When considering all means of financing — which includes special funds, federal aid and other sources of revenue for the state — at about $26.3 billion the Senate’s budget is $143.2 million less than the administration’s proposed $26.4 billion overall biennium budget. The House draft is $25.7 billion.
Senators had more money to work with in the budget because the state Council of Revenues slightly upgraded its fiscal forecast last month. The council now predicts 5.5 percent growth in general fund revenues for the next four years. For the current fiscal year, that amounts to roughly $55.7 million in additional revenue, which compounds over the next few years.
Tokuda said the improved revenue forecast and spending restraint will enable the state to reach its target of spending less money than it takes in by the end of this fiscal biennium, an improvement over previous financial plans.
The state has thought it would be spending more money that it’s taking in until 2018, rapidly depleting its $844 million carryover balance from 2014.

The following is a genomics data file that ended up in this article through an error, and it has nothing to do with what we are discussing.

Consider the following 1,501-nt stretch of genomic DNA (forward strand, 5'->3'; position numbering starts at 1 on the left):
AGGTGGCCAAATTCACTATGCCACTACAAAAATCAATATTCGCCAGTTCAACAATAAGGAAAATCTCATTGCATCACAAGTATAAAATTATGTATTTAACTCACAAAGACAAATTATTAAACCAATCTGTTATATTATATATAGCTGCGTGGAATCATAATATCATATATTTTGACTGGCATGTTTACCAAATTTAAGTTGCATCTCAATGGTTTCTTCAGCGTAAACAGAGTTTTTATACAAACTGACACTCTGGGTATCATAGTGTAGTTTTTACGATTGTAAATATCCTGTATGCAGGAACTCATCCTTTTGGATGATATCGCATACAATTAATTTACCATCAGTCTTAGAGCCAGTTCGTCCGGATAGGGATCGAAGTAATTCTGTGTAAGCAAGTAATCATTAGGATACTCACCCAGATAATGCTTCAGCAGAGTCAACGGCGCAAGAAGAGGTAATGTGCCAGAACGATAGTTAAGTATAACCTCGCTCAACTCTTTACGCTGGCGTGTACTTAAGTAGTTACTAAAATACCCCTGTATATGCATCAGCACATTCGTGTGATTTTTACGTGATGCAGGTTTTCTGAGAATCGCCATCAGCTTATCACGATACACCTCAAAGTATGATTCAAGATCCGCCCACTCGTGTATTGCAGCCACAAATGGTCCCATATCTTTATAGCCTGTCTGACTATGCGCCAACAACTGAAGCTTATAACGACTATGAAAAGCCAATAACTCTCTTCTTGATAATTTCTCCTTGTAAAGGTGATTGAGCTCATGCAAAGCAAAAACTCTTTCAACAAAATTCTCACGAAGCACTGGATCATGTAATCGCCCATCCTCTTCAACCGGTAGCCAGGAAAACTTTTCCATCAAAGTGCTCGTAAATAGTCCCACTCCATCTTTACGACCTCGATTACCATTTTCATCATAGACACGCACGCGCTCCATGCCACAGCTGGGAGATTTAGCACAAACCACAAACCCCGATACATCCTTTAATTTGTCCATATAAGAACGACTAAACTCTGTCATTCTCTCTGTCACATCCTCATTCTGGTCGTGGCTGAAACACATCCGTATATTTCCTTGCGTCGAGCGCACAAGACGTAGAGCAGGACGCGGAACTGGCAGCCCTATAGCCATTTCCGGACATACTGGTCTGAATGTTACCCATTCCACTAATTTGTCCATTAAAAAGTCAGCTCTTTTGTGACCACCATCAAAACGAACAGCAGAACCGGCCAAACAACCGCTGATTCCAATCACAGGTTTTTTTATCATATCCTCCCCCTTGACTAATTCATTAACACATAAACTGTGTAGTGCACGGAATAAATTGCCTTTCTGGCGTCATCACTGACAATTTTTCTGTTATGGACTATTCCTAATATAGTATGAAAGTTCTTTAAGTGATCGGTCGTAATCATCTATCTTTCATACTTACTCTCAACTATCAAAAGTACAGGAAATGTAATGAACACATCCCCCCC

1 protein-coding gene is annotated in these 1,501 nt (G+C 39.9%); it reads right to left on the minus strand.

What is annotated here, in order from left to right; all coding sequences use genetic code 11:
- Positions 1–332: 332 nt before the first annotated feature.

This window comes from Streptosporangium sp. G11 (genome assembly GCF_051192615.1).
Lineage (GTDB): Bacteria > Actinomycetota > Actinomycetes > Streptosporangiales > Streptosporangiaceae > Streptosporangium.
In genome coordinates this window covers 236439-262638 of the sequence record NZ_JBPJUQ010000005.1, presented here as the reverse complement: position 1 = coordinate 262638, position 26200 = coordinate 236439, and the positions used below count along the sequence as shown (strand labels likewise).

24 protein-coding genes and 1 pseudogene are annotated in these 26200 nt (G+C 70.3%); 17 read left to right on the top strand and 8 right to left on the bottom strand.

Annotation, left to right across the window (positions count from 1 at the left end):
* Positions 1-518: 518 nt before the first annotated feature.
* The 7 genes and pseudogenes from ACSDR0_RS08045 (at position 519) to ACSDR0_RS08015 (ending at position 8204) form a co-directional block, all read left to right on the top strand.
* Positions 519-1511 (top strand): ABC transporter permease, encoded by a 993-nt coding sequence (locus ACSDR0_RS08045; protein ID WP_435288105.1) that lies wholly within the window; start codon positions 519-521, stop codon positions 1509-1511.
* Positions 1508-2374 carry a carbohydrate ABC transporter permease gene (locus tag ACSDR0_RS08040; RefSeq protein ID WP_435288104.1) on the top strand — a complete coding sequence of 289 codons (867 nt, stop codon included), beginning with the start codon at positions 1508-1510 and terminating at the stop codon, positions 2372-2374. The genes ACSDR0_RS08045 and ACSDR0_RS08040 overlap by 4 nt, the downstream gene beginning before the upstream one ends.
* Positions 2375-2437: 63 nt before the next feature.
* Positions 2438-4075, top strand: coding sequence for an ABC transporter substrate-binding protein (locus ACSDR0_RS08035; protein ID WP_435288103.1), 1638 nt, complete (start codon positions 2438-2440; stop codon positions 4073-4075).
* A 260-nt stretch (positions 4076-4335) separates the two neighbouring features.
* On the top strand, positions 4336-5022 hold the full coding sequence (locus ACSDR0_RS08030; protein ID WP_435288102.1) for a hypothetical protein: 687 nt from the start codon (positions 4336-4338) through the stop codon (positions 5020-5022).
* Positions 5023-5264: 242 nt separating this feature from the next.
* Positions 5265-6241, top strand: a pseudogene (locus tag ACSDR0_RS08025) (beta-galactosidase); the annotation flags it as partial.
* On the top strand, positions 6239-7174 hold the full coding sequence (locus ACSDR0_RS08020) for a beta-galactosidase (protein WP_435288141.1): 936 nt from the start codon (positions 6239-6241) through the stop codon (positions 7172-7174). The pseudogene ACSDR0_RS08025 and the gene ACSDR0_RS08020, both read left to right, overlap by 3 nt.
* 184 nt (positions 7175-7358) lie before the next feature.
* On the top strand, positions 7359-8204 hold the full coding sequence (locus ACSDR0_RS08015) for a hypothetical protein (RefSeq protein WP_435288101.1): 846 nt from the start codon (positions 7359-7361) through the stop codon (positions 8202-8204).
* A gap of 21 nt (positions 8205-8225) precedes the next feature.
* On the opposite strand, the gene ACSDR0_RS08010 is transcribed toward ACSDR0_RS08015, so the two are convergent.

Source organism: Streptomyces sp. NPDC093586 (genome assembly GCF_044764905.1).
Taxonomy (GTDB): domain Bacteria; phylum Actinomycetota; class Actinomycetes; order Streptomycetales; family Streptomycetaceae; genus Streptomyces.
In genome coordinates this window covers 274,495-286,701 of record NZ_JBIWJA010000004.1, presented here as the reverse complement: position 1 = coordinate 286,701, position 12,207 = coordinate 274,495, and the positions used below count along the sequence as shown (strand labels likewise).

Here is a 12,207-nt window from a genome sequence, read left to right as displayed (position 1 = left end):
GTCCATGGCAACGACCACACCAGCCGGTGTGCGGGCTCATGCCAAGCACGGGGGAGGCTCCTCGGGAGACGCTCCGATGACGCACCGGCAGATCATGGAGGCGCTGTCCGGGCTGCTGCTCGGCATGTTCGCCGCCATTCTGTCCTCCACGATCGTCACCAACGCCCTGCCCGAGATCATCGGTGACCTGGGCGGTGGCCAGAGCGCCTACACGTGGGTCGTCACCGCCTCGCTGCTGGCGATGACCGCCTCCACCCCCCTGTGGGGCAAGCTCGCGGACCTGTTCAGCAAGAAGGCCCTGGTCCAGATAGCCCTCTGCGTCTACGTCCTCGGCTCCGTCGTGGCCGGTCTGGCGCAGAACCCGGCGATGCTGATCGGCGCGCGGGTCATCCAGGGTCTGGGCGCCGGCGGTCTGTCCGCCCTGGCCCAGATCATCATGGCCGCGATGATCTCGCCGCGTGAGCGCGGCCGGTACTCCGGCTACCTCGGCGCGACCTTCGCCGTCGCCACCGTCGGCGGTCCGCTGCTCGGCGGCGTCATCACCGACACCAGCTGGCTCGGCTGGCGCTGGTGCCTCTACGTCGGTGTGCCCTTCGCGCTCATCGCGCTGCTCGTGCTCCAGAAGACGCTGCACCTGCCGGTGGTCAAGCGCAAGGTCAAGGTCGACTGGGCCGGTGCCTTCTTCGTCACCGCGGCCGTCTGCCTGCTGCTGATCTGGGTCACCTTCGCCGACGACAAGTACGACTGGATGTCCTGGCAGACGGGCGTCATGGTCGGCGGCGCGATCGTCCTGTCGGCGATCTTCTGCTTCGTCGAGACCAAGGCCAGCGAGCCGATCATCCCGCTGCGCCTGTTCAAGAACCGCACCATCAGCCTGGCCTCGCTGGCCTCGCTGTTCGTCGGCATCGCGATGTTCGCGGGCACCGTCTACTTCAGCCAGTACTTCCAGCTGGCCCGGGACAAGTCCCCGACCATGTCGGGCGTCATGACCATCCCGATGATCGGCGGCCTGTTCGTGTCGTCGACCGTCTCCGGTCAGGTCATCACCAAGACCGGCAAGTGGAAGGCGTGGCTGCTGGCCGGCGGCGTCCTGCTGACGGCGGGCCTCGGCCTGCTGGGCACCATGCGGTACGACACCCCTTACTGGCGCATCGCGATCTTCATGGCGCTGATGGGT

This is the first legislative session for Tokuda to shepherd the budget bill as chair of the Ways and Means Committee, a role Ige had until stepping down from the Senate to run for governor last year.
She heaped praise on Senate staff members for their work over the past few weeks.
“Going through the process for the very first time has been extremely humbling as I have quickly come to understand the depth and magnitude of our financial obligations and the challenges that come with balancing this with supporting priority needs we have as a state,” Tokuda said.
While lawmakers have kept the vast majority of Ige’s proposed budget intact, Tokuda made a couple significant changes.
The most notable is giving the governor’s office control over information technology projects.
“I have quickly come to understand the depth and magnitude of our financial obligations.” — Sen. Jill Tokuda